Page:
The majority of the world's people become lactose-intolerant as they mature into adulthood. The exceptions are mostly people of European ancestry, who continue to drink milk all their lives. Why? It's a case of genetic mutation, in which an adult continues to produce lactase, the enzyme that digests the milk sugar lactose. But why did the mutation become so prevalent in the population so quickly (about 20,000 years)? Evolutionary geneticist Mark Thomas says there had to be something about drinking milk in Europe that led to increased chances of survival or higher fertility. Here are a couple of possibilities:
First, the farmers that settled there came from the Fertile Crescent, and they brought crops native to that region, like wheat and barley. But with Northern Europe's shorter growing season, these crops were more likely to fail, causing famine.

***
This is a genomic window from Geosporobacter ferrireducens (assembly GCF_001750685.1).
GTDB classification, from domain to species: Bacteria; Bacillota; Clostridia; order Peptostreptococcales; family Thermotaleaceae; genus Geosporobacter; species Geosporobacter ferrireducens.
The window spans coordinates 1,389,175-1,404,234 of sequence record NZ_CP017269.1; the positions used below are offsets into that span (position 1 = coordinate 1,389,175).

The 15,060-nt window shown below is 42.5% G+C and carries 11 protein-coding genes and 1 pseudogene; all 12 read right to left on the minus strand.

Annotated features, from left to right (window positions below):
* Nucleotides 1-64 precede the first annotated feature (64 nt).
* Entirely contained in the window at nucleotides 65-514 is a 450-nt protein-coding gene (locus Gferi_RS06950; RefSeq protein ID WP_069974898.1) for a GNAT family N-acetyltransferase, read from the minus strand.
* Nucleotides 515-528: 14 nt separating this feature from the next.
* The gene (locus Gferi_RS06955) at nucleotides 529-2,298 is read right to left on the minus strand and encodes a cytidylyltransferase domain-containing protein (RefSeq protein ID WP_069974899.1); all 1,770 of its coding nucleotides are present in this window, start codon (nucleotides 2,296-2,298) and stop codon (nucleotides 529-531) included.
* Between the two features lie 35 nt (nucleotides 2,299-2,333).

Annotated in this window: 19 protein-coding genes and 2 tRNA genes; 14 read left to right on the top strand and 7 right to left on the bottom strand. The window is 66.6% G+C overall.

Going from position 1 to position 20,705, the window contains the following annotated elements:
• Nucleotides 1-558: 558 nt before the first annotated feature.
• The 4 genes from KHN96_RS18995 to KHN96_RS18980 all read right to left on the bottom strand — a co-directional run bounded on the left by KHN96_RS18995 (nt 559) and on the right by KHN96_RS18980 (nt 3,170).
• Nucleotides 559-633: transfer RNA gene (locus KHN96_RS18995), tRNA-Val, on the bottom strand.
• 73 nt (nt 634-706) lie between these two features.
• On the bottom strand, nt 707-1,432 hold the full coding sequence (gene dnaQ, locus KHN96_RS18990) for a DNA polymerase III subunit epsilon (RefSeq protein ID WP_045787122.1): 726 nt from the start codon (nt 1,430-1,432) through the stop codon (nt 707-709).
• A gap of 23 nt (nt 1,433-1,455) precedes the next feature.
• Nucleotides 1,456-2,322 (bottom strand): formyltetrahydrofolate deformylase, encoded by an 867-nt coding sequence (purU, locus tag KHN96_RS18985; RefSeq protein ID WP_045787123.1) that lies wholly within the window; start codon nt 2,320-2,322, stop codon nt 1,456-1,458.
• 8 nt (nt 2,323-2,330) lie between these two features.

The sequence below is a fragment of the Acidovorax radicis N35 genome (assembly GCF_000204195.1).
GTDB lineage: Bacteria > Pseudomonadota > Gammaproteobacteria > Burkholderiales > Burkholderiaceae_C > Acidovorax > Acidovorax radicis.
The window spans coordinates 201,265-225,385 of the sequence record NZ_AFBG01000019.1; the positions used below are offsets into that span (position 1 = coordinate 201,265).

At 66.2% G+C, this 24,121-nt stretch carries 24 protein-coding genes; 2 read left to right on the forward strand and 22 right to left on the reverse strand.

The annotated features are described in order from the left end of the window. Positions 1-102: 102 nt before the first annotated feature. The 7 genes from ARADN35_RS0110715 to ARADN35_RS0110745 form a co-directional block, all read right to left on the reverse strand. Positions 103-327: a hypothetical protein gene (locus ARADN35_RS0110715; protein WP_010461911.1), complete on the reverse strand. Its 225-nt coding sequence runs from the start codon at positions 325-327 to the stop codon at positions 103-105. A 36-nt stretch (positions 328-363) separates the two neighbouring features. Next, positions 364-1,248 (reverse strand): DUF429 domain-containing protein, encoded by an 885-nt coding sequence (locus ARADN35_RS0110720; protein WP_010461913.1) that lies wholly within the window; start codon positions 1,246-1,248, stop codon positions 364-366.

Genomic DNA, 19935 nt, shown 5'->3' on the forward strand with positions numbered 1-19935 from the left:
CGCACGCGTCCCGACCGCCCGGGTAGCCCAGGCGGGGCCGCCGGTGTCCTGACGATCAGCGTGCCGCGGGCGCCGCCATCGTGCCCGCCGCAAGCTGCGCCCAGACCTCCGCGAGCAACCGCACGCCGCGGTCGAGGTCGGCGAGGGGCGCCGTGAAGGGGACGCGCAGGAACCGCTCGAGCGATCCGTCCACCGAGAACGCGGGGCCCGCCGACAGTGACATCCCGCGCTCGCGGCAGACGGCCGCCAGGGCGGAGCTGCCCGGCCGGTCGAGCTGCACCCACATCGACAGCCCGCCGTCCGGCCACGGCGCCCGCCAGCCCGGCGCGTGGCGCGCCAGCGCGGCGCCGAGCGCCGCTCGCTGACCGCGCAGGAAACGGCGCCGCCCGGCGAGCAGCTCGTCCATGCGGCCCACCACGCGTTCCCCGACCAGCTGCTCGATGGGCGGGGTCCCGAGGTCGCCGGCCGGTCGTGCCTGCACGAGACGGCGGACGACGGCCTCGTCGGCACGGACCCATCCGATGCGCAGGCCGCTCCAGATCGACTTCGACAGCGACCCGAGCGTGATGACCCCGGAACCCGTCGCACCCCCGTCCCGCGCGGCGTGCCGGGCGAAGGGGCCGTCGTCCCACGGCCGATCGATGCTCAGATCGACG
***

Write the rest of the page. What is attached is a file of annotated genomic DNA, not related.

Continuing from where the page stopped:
Additionally, the colder Northern European climate lent itself to natural refrigeration. "If you're a farmer in Southern Europe, and you milk a cow in the morning and you leave the milk out, it will be yogurt by noon. But if you do the same thing in Germany, it'll still be milk," says Thomas. A healthy lactose-intolerant person who drank that still-fresh milk would get a bad case of diarrhea. "But if you're malnourished, then you'll die," Thomas says.
In times of famine, milk drinking probably increased. And the very people who shouldn't have been consuming high-lactose dairy products — the hungry and malnourished — would be the ones more likely to drink fresh milk. So, with milk's deadly effects for the lactose intolerant, individuals with the lactase mutation would have been more likely to survive and pass on that gene.